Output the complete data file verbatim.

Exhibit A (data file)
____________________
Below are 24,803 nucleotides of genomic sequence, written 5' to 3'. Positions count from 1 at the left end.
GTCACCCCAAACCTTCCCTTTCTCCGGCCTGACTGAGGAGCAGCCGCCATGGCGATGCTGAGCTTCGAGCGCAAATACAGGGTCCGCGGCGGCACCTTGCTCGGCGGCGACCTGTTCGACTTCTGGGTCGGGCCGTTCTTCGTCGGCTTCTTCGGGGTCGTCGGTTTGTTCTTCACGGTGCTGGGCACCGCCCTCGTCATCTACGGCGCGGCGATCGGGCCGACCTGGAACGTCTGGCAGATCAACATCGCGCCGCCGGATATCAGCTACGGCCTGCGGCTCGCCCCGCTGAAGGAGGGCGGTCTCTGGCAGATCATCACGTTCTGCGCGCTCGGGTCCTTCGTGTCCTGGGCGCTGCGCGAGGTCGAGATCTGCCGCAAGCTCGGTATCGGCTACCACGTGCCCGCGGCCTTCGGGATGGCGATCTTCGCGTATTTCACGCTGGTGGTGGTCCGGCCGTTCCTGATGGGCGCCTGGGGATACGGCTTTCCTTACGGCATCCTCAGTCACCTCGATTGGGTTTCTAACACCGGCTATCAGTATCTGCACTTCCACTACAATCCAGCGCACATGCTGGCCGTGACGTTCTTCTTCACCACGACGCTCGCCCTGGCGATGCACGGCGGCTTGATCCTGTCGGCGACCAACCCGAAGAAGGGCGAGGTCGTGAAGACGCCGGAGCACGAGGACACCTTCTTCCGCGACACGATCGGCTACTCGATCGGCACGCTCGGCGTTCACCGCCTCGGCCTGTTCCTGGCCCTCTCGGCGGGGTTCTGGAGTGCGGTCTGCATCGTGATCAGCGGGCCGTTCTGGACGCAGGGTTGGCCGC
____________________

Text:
Below are 24,803 nucleotides of genomic sequence, written 5' to 3'. Positions count from 1 at the left end.
GTCACCCCAAACCTTCCCTTTCTCCGGCCTGACTGAGGAGCAGCCGCCATGGCGATGCTGAGCTTCGAGCGCAAATACAGGGTCCGCGGCGGCACCTTGCTCGGCGGCGACCTGTTCGACTTCTGGGTCGGGCCGTTCTTCGTCGGCTTCTTCGGGGTCGTCGGTTTGTTCTTCACGGTGCTGGGCACCGCCCTCGTCATCTACGGCGCGGCGATCGGGCCGACCTGGAACGTCTGGCAGATCAACATCGCGCCGCCGGATATCAGCTACGGCCTGCGGCTCGCCCCGCTGAAGGAGGGCGGTCTCTGGCAGATCATCACGTTCTGCGCGCTCGGGTCCTTCGTGTCCTGGGCGCTGCGCGAGGTCGAGATCTGCCGCAAGCTCGGTATCGGCTACCACGTGCCCGCGGCCTTCGGGATGGCGATCTTCGCGTATTTCACGCTGGTGGTGGTCCGGCCGTTCCTGATGGGCGCCTGGGGATACGGCTTTCCTTACGGCATCCTCAGTCACCTCGATTGGGTTTCTAACACCGGCTATCAGTATCTGCACTTCCACTACAATCCAGCGCACATGCTGGCCGTGACGTTCTTCTTCACCACGACGCTCGCCCTGGCGATGCACGGCGGCTTGATCCTGTCGGCGACCAACCCGAAGAAGGGCGAGGTCGTGAAGACGCCGGAGCACGAGGACACCTTCTTCCGCGACACGATCGGCTACTCGATCGGCACGCTCGGCGTTCACCGCCTCGGCCTGTTCCTGGCCCTCTCGGCGGGGTTCTGGAGTGCGGTCTGCATCGTGATCAGCGGGCCGTTCTGGACGCAGGGTTGGCCGC